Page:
Flowers’ remaining schedule is ripe with games against subpar QBs. Over the final seven weeks, he’ll face the 49ers, Jets, Rams, Ravens, Broncos, Jets, and Dolphins. It should surprise no one if this kid winds up with double digit sacks when it’s all said and done.

Player Evaluation #1

Trey Flowers                                                          Student Grade (Instructor’s Notes)


Player Evaluation #2

Tony Lippett, CB MIA

With the 156th pick in the 2015 draft, the Dolphins selected Tony Lippett, a wide receiver out of Michigan State. Lippett started five games at cornerback in 2011, and saw spot duty at the position throughout his collegiate career. Once in Miami, it was decided early on that Lippett would be playing cornerback fulltime. He was a special teamer until the end of 2015, when he finally got on the field in the secondary. Entering 2016, he would battle newcomers, Byron Maxwell, and rookie Xavien Howard for time at corner.

Lippett remained in his special teams role until week four, when he was inserted into the starting line-up for the struggling Maxwell. He has started all six games since. Lippett’s special teams duties have been pared back as he’s played nearly every snap for the ‘Phins’ defense since week four. Lippett has two noteworthy IDP performances to date, a eight tackle day against the Titans in week five, and last week’s showing against Philip Rivers and the Chargers.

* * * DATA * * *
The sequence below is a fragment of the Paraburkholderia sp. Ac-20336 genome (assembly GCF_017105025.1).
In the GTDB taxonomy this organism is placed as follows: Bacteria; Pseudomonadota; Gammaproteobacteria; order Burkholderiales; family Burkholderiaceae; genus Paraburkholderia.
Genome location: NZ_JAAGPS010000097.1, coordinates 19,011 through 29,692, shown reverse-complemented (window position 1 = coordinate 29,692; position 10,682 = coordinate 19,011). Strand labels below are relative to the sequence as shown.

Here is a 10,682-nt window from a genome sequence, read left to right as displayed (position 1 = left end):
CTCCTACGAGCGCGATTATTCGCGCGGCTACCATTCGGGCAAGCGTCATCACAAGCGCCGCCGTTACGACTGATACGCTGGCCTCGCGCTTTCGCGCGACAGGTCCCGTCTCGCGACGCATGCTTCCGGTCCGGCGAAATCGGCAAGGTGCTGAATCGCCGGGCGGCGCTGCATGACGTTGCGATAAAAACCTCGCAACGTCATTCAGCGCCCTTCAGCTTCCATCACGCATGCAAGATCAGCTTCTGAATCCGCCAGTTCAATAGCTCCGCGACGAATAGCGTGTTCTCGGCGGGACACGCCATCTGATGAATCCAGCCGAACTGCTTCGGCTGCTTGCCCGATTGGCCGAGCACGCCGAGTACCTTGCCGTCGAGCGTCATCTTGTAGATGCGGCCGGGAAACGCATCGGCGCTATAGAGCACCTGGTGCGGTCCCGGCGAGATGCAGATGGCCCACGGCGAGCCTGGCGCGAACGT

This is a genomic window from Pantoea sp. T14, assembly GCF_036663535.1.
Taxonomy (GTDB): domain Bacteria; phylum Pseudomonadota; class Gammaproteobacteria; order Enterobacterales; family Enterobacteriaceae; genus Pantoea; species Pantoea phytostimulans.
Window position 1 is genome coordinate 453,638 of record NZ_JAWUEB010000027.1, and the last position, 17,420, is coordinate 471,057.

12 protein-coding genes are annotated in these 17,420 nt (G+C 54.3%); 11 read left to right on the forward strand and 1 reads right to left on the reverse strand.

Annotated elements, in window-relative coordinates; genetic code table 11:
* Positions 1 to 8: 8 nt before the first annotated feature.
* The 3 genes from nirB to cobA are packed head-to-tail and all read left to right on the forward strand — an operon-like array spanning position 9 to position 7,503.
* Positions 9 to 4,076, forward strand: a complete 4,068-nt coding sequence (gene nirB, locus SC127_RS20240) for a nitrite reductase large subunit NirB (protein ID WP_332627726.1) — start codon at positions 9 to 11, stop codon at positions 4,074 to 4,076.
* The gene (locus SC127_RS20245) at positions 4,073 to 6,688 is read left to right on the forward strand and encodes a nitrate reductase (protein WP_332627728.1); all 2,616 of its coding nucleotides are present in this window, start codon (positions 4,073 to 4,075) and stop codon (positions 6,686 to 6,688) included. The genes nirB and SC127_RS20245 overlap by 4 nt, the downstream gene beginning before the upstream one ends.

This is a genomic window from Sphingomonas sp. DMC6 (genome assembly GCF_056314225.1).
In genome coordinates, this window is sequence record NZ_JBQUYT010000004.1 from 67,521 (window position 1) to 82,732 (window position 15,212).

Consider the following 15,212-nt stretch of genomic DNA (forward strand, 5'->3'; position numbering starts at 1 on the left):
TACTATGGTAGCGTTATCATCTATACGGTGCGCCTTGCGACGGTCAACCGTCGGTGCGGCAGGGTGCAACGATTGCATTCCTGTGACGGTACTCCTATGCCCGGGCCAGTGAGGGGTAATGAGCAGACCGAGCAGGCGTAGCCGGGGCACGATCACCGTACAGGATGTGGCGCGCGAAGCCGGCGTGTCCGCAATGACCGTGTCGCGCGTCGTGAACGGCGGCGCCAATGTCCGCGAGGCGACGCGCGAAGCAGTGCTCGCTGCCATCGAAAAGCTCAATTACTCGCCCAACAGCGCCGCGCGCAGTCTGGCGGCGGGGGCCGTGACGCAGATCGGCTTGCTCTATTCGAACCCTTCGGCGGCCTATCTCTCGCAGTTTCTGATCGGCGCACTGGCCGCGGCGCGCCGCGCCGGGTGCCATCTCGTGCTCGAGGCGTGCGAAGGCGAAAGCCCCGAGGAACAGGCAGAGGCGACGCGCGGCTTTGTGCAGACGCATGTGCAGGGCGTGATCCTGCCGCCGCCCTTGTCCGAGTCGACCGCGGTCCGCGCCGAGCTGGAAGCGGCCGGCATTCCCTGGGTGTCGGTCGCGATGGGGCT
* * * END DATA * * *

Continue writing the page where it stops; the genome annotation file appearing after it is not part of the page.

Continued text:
Lippett intercepted Rivers twice and made seven tackles on the afternoon. His skills as a former wide receiver make him an above average threat in defense of the pass. As he gains experience, he could become a vital member of the Miami secondary, especially in light of the disappointing effort put forth by Maxwell this season.

The seven games left on the Dolphins’ schedule will see Lippett face some shaky quarterbacks, and possibly make a few more INTs, starting with week 11, and the NFL debut of the Rams’ Jared Goff. The ‘Phins will then face the 49ers, Ravens, Cardinals, Jets, and Bills between weeks 12 and 16. It’s easy to see how he could wind up padding those stats by the time this season comes to a close.

Typically, the best place to find defensive back help in IDP is at the safety position, where players are more likely to spend time in the box defending the run and have the opportunity to play while facing the quarterback, as opposed to cornerbacks, who typically have their backs to the action. In league’s that require owners to start an actual cornerback, however, finding a player who consistently puts forth worthwhile numbers can be a challenge. Tony Lippett’s intriguing skill set makes him a good candidate for your watch list, with a strong possibility of future IDP success.

Player Evaluation #2

Tony Lippett                                                              Student Grade (Instructor’s Notes)



mo brewington